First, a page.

Life on Earth
(Sub Pop; 2009)
By Andrew Hall | 29 July 2009
There are summer records and then there are summer records. The first kind soundtracks barbecues, or beach parties, or whatever the hell else one does in the summer that involves other people, water, and/or heavy drinking. The other exists almost exclusively to be listened to in extreme heat, ideally without motion, and in that heat they become the stuff of nightmares, their singers capable of lulling a listener to sleep and then waking them at their darkest, most wrenching moments. Jesy Fortino’s second Tiny Vipers album, Life on Earth, is one of these. Don’t make any mistake: despite the fact that there’s a campfire and what appears to be other people on the album’s gatefold, there’s about a 99% chance that you have no business playing this for anyone on any camping trip not being routed to a funeral.
The only word I can use to describe the experience of Life on Earth is “harrowing,” and in the same way that I would use it to describe either of the last two Scott Walker records. This is a record only a few minutes shorter than Red House Painters (Rollercoaster) (1993) or Low’s brutal Trust (2002), but at least Mark Kozelek wrote choruses and Alan Sparhawk and Mimi Parker had the kindness to bookend the seven-minute songs with moments of much needed light. Fortino writes songs like Kozelek but her compositions keep his length and largely avoid his density; this is 64 minutes of relentlessly austere music for guitar and voice with almost no additional instrumentation, very little apparent repetition, no hooks, and some of the most devastating vocals I’ve heard in years. It’s also one of the most difficult listening experiences since those aforementioned records. It doesn’t even have something akin to the moment in “The Escape” where Scott Walker does a Donald Duck voice.
Maybe because Fortino treats her voice as a weapon, slow and cruel. It doesn’t need to perform any theatrics and it doesn’t; she occasionally opts for Joanna Newsom-esque melodic turns, but for the most part her vocals are hushed, communicating effortlessly her imminent disintegration. From track to track her words rarely jump out, though she fixates more than anything else on pre-civilization imagery, pronounced loss, and death. On the title track she sings “So I call out to the night / though I can see that there’s nothing at all” and “I won’t look back toward you / or this crazy world”—nothing can better summarize Life on Earth as a listening experience. On closer “Outside” her first lines include the observation “The problem with life is you can’t do it twice / and you don’t understand why you came.” Provided the songs preceding it do the damage they’re ready to do, this one simple lyric turns explosive.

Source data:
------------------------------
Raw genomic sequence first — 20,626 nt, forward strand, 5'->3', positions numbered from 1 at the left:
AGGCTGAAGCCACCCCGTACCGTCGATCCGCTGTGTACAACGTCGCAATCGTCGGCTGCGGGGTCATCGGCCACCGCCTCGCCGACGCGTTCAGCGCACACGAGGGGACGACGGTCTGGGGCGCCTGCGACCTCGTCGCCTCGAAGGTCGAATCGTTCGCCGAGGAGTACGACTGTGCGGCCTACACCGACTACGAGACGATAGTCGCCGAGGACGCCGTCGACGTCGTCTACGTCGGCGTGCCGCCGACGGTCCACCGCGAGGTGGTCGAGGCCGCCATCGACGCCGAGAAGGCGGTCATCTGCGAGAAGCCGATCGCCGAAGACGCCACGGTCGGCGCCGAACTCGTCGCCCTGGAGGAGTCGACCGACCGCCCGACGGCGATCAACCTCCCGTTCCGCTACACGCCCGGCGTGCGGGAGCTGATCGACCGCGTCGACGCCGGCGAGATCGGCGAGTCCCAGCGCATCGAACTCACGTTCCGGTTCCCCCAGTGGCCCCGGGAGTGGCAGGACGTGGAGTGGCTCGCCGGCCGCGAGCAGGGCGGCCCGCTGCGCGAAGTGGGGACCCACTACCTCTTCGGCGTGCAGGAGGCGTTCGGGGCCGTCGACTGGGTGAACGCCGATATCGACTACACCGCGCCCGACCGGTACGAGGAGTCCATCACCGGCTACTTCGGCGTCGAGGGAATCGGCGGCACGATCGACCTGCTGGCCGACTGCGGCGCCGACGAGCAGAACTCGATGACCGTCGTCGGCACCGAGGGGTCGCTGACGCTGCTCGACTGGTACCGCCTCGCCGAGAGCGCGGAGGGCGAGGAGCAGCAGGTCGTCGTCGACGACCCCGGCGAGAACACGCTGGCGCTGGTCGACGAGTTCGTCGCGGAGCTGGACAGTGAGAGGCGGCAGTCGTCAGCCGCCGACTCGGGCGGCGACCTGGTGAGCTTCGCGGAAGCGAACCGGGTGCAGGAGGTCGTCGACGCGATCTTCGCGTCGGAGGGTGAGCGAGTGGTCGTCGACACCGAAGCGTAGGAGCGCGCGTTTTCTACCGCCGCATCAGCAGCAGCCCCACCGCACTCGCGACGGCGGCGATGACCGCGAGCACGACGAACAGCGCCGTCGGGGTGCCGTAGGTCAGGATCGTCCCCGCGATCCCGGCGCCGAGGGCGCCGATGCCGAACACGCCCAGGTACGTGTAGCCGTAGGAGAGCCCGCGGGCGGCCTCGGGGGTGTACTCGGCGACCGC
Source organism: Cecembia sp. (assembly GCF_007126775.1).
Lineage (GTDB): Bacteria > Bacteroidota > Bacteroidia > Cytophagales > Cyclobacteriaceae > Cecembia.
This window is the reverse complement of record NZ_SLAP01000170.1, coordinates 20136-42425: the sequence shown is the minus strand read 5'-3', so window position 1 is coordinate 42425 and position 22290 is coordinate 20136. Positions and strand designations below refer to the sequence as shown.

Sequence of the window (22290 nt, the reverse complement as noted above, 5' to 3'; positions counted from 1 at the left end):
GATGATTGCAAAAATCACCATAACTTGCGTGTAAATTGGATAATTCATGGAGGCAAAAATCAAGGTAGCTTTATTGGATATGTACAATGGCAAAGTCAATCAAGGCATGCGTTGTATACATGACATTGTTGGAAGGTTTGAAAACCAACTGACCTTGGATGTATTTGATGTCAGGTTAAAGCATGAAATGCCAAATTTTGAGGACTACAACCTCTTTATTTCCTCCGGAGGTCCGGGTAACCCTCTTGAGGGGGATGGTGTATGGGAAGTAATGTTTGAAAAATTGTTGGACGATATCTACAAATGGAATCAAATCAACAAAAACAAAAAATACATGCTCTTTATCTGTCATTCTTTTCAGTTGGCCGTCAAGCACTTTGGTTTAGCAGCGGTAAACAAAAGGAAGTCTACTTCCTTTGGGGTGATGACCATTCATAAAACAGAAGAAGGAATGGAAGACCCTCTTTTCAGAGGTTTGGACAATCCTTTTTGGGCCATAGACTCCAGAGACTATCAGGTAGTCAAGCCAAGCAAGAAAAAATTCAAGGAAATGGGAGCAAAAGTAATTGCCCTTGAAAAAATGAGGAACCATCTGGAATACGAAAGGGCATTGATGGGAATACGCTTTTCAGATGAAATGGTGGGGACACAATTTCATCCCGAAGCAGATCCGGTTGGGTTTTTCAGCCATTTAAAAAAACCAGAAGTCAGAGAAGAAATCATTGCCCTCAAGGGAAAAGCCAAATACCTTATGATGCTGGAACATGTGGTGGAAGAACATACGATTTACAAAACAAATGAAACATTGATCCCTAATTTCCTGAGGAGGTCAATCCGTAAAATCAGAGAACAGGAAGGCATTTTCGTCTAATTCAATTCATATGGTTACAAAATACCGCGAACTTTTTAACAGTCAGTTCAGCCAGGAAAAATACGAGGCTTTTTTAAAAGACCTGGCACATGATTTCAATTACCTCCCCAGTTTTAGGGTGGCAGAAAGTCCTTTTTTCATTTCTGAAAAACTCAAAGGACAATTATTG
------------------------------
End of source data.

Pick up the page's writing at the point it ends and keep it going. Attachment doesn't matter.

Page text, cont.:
Because these songs are so barren, the moments in which anything breaks her stark presentation take on weight and power they otherwise wouldn’t possess. The first of these moments comes in “Time Takes” as a bass-y sine wave proceeds to devour everything that comes before it and then becomes the center of “Young God,” which—in light of its unbelievable brutality—can only be read as a nod to Michael Gira. Compared to the rest of the album, “CM” sounds like a point of entry; it uses a picking pattern that’s easy to hold onto and it’s the only song to run under four minutes—which, of course, means that it had to appear seven tracks in. And on the album’s penultimate track Fortino finally lets whatever darkness was looming over its preceding 50 minutes flood in completely, “Twilight Property” claimed by a wash of spectral noises.
So, uh, yeah…this is a difficult record. In one sitting it’s almost too much to take, Fortino’s worldview and approach to composition so uncompromising and insular. Introspection has always been at the core of singer-songwriting, but Fortino seems completely uninterested in letting her listener into her world. It takes commitment, and I’m still not certain just what rewards it’s hiding or how one best approaches an album like this one. Yet at the same time I find myself drawn back into this crevasse, trying again to find answers. It’s not easy listening; it may in fact be a case in which one needs to add hundred-degree heat before there’s even a chance of excavating something.